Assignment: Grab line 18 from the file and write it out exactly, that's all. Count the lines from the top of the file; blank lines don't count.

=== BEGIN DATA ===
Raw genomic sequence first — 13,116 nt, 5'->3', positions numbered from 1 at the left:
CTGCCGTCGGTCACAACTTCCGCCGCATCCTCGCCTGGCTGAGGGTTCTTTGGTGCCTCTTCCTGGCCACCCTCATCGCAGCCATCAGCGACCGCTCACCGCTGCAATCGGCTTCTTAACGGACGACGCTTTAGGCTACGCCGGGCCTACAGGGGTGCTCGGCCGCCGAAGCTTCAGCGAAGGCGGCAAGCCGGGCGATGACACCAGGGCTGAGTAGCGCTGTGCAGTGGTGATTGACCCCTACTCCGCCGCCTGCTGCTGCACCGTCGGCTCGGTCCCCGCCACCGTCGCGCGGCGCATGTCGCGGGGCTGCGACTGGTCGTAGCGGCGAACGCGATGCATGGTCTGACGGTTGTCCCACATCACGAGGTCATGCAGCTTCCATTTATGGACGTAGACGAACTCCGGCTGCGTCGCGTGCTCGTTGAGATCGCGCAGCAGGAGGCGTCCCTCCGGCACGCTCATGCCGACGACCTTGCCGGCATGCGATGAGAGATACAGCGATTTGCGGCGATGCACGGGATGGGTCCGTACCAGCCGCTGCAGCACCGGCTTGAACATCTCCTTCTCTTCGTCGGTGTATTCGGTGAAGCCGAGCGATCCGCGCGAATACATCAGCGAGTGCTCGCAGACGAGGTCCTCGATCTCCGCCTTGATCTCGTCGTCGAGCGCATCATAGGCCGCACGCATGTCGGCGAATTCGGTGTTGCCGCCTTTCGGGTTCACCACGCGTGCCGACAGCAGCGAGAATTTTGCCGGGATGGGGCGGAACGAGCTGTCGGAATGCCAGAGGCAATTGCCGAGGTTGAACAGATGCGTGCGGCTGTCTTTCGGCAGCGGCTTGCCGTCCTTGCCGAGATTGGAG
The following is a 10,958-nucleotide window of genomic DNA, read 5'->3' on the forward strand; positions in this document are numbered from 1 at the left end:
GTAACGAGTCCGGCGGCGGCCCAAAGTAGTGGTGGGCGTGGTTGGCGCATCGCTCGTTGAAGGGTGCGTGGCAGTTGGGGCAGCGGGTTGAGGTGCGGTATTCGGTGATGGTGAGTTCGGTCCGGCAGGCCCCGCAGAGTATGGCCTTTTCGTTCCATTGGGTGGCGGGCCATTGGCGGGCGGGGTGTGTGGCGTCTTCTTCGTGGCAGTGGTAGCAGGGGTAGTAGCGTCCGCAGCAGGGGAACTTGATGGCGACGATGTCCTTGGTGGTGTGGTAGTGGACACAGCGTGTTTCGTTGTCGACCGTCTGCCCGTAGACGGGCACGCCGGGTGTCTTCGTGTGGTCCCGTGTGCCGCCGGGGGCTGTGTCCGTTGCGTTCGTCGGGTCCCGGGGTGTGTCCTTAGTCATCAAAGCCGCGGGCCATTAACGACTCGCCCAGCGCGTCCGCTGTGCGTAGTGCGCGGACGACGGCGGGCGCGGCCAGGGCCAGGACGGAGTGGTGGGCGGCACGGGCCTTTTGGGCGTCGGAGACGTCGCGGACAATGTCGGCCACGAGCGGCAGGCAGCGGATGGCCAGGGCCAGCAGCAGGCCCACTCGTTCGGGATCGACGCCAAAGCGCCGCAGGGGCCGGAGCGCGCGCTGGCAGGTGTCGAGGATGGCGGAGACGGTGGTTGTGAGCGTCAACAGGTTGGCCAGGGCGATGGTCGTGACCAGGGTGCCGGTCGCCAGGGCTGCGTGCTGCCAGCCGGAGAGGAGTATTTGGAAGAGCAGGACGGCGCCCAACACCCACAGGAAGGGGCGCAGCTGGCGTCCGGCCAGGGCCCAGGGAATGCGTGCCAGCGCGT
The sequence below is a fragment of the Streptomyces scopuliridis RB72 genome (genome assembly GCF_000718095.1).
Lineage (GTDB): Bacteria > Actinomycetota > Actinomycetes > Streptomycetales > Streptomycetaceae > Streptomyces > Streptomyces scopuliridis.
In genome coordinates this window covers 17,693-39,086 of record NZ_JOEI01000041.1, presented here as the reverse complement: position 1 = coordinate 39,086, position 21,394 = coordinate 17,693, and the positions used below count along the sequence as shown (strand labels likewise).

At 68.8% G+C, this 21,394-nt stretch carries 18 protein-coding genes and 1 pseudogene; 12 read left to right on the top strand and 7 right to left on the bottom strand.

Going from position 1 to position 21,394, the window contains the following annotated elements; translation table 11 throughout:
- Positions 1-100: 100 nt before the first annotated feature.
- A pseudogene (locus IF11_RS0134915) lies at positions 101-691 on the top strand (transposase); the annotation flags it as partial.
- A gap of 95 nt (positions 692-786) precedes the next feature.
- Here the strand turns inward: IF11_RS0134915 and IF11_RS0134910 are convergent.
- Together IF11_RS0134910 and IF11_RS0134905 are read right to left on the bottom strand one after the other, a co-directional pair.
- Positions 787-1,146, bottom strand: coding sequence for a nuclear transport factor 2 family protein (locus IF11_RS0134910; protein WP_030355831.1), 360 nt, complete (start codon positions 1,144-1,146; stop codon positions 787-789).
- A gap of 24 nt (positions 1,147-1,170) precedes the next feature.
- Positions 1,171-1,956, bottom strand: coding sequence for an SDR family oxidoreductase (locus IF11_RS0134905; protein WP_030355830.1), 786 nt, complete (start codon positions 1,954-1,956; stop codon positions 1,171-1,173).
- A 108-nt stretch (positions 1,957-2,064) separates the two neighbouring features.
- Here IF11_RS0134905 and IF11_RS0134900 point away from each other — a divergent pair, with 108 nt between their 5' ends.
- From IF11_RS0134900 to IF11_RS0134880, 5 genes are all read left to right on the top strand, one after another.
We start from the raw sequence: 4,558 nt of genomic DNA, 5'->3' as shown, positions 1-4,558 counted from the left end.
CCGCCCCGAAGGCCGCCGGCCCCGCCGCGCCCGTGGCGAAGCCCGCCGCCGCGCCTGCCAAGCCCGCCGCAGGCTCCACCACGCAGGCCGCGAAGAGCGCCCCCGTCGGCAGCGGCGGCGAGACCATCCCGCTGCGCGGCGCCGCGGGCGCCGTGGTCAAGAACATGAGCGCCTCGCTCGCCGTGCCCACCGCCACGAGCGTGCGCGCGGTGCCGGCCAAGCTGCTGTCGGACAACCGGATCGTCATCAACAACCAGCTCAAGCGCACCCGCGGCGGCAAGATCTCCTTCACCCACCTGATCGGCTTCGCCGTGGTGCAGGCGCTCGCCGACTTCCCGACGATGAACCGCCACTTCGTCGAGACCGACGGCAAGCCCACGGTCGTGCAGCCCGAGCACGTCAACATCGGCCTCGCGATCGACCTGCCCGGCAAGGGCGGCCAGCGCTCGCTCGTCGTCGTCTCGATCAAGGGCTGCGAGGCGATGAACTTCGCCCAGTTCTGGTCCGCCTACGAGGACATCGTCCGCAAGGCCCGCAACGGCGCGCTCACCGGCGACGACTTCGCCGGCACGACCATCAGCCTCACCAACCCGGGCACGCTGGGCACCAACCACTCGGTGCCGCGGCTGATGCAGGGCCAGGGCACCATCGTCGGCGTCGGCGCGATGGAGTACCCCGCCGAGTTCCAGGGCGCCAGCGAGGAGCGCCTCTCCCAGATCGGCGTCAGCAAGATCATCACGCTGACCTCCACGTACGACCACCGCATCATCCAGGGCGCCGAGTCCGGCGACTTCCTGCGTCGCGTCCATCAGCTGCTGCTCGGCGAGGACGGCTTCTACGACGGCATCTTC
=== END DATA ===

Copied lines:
- A 108-nt stretch (positions 1,957-2,064) separates the two neighbouring features.